Happily, on Tuesday, we received a small paddle (I'll take it) when "essential services" were expanded by the folks in Washington DC to include Real Estate transactions, which meant Agents could potentially get back to work, (Not so fast.) This "win" was quickly doused by the sobering news that local and state laws would trump the amended federal mandates and the state of California had opted to stick with, and enforce, "Shelter-in-Place" for another 30 days . . . or longer; extending Social Distancing for the foreseeable future!!! (I get it, I it get it, but HELP!)
That being said, on Wednesday, Realtors were approved for 1-to-1 showings, with a multitude of stipulations, one being a VACANT house. Others include new "Coronavirus" Addenda, permission-to-enter slips, and lots of heavy-duty warnings about potential liability. (Message received. I'll bring gloves, hand-sanitizer and a homemade mask.)
Sadly, Stagers were not included on the list of "essential services," which means that in Alameda County at least, they still cannot perform their all-important role, which is to create the "emotional hook" Realtors have come to rely upon when selling a house. In fact, Buyers are so use to seeing homes staged, that Sarah and I are being told "My clients are having a hard time 'visualizing' the house with no furniture." Really? (You can't figure out where to place the couch?) Let's see if we can change that.
Enter the world of "virtual staging," which we are now employing on both 343 Magnolia Avenue in Piedmont and on 759 Santa Ray in Crocker Highlands. (I'll let you know how it goes.) It won't replace the real thing, but it's the boat we're in, so let's paddle in the hopes that we can get to the shore without bringing on too much water. When the order lifts, we'll quickly go back to beds, sofas, coffee tables, lamps, and real art!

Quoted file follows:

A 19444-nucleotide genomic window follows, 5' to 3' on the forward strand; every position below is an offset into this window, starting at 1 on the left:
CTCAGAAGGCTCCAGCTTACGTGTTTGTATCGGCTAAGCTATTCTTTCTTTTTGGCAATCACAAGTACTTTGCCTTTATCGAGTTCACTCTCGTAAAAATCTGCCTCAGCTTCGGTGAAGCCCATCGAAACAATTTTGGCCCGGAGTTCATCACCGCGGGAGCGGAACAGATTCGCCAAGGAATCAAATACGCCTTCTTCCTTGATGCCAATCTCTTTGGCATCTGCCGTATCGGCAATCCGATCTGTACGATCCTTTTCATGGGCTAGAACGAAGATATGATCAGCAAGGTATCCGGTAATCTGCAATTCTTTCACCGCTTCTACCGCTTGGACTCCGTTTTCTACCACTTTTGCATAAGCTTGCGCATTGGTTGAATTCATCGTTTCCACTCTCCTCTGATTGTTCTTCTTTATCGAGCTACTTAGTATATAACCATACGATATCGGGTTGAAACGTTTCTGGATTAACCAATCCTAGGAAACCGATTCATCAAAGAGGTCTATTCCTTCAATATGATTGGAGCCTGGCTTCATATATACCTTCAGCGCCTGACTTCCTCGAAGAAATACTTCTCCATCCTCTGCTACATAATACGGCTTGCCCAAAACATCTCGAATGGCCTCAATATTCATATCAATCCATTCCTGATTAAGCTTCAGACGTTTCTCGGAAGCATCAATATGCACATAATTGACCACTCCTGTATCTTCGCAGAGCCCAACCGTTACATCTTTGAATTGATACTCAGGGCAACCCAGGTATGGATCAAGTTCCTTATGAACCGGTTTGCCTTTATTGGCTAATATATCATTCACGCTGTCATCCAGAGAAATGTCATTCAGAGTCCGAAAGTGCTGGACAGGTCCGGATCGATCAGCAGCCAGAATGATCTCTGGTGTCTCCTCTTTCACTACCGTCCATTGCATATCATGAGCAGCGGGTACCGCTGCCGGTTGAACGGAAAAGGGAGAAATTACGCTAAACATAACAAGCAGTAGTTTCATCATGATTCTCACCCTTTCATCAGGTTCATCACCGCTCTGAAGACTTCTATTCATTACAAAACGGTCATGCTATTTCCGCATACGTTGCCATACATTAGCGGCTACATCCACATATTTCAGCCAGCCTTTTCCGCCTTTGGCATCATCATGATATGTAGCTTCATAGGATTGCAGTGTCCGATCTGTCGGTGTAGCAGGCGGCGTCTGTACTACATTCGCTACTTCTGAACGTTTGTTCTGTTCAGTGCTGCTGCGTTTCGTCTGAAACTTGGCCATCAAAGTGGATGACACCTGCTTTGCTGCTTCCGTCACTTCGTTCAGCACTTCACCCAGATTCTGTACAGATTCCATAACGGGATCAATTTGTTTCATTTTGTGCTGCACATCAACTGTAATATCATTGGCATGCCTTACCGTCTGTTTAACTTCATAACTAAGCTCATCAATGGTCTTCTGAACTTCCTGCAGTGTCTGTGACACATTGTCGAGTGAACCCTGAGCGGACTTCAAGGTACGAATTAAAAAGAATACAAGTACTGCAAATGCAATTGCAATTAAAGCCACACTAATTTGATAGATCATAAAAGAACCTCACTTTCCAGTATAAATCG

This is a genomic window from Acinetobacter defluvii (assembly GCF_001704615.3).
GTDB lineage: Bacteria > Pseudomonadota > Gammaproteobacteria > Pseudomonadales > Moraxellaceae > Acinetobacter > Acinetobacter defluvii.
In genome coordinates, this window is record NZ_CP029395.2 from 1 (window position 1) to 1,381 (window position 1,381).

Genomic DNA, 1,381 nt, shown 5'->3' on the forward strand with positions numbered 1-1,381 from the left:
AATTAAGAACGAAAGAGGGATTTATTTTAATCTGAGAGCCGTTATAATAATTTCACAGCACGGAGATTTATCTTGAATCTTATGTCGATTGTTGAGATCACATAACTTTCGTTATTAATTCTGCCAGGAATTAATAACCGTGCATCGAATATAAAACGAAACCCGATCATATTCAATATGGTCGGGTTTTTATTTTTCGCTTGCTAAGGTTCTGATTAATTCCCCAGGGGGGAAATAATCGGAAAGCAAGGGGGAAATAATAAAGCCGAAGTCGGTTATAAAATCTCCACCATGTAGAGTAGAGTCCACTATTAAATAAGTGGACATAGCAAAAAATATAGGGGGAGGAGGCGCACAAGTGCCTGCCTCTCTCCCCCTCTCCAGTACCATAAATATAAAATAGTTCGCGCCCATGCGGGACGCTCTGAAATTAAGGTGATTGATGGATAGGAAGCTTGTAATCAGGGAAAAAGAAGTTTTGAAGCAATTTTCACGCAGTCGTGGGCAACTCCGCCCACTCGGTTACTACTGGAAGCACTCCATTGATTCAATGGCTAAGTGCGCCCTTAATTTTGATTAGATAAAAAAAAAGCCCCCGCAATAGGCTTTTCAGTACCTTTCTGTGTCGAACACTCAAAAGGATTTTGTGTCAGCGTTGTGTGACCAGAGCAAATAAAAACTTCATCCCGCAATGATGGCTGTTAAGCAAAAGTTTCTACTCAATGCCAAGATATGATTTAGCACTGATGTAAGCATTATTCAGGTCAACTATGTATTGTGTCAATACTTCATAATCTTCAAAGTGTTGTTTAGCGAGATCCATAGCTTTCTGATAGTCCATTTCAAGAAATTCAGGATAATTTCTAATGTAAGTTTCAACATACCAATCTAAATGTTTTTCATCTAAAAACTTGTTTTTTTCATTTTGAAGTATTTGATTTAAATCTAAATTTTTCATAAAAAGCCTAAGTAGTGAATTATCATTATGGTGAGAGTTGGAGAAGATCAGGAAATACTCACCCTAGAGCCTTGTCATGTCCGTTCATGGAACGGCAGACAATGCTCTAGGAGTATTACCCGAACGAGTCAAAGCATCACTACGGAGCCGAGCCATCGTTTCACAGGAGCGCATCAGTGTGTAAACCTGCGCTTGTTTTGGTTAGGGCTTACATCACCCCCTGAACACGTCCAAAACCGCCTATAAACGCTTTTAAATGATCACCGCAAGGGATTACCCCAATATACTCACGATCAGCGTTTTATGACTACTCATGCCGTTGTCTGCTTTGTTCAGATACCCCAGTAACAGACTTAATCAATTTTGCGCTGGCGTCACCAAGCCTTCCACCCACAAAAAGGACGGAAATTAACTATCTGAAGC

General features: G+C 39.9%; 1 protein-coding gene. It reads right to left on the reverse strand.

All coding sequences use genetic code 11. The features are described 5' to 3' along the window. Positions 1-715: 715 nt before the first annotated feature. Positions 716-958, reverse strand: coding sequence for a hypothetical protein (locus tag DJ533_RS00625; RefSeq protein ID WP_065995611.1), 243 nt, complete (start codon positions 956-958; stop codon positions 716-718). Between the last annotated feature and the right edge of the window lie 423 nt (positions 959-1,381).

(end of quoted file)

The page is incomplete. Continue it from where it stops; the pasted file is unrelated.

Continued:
As for showings, I'm meeting Buyers from SF on Sunday to take them into a few properties. I'll set appointments, make sure no one else overlaps during our scheduled visits, and do my best to keep everyone safe. As long as allowable, I'm going to row this boat with all my might because none of us knows where the market (or the world) is going to be three months down the road, but almost everyone believes it's going to take a good long while to right the ship.
In the meantime, we're going to do the best we can with what we have because people will still need homes (on land). Whether that's now, in the near future, or much further down the road, whether it's a job transfer or a lifestyle change, whether it's a consequence or an opportunity, homes will continue to be the center of our lives, maybe more so now, than ever. And when they do reach out, we'll be here to help them, no matter how hard we have to row.
How can we help you?
Julie Gardner, has been writing The Perspective for 15 years and has published more than 600 essays. She is also a frequent contributor to the Sound Off column in the Real Estate section of The San Francisco Chronicle.